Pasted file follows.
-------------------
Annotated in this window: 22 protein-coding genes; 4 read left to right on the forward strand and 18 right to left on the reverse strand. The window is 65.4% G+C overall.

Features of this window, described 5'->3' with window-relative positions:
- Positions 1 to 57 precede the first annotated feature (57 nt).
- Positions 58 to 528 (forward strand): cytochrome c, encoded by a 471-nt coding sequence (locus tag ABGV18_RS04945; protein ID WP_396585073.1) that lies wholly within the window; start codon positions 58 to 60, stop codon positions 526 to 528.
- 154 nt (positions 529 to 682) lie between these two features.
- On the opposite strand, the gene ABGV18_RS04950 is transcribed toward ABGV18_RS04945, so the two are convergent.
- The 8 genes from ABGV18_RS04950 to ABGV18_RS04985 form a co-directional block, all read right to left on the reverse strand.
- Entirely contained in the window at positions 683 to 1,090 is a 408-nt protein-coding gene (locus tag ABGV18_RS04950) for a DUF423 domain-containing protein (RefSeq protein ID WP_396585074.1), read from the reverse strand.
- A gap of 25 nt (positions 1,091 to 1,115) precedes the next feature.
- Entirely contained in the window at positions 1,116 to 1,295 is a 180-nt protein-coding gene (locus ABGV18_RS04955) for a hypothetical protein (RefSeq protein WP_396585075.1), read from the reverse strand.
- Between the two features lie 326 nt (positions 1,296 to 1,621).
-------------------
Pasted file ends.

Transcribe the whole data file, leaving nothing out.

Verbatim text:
Annotated in this window: 22 protein-coding genes; 4 read left to right on the forward strand and 18 right to left on the reverse strand. The window is 65.4% G+C overall.

Features of this window, described 5'->3' with window-relative positions:
- Positions 1 to 57 precede the first annotated feature (57 nt).
- Positions 58 to 528 (forward strand): cytochrome c, encoded by a 471-nt coding sequence (locus tag ABGV18_RS04945; protein ID WP_396585073.1) that lies wholly within the window; start codon positions 58 to 60, stop codon positions 526 to 528.
- 154 nt (positions 529 to 682) lie between these two features.
- On the opposite strand, the gene ABGV18_RS04950 is transcribed toward ABGV18_RS04945, so the two are convergent.
- The 8 genes from ABGV18_RS04950 to ABGV18_RS04985 form a co-directional block, all read right to left on the reverse strand.
- Entirely contained in the window at positions 683 to 1,090 is a 408-nt protein-coding gene (locus tag ABGV18_RS04950) for a DUF423 domain-containing protein (RefSeq protein ID WP_396585074.1), read from the reverse strand.
- A gap of 25 nt (positions 1,091 to 1,115) precedes the next feature.
- Entirely contained in the window at positions 1,116 to 1,295 is a 180-nt protein-coding gene (locus ABGV18_RS04955) for a hypothetical protein (RefSeq protein WP_396585075.1), read from the reverse strand.
- Between the two features lie 326 nt (positions 1,296 to 1,621).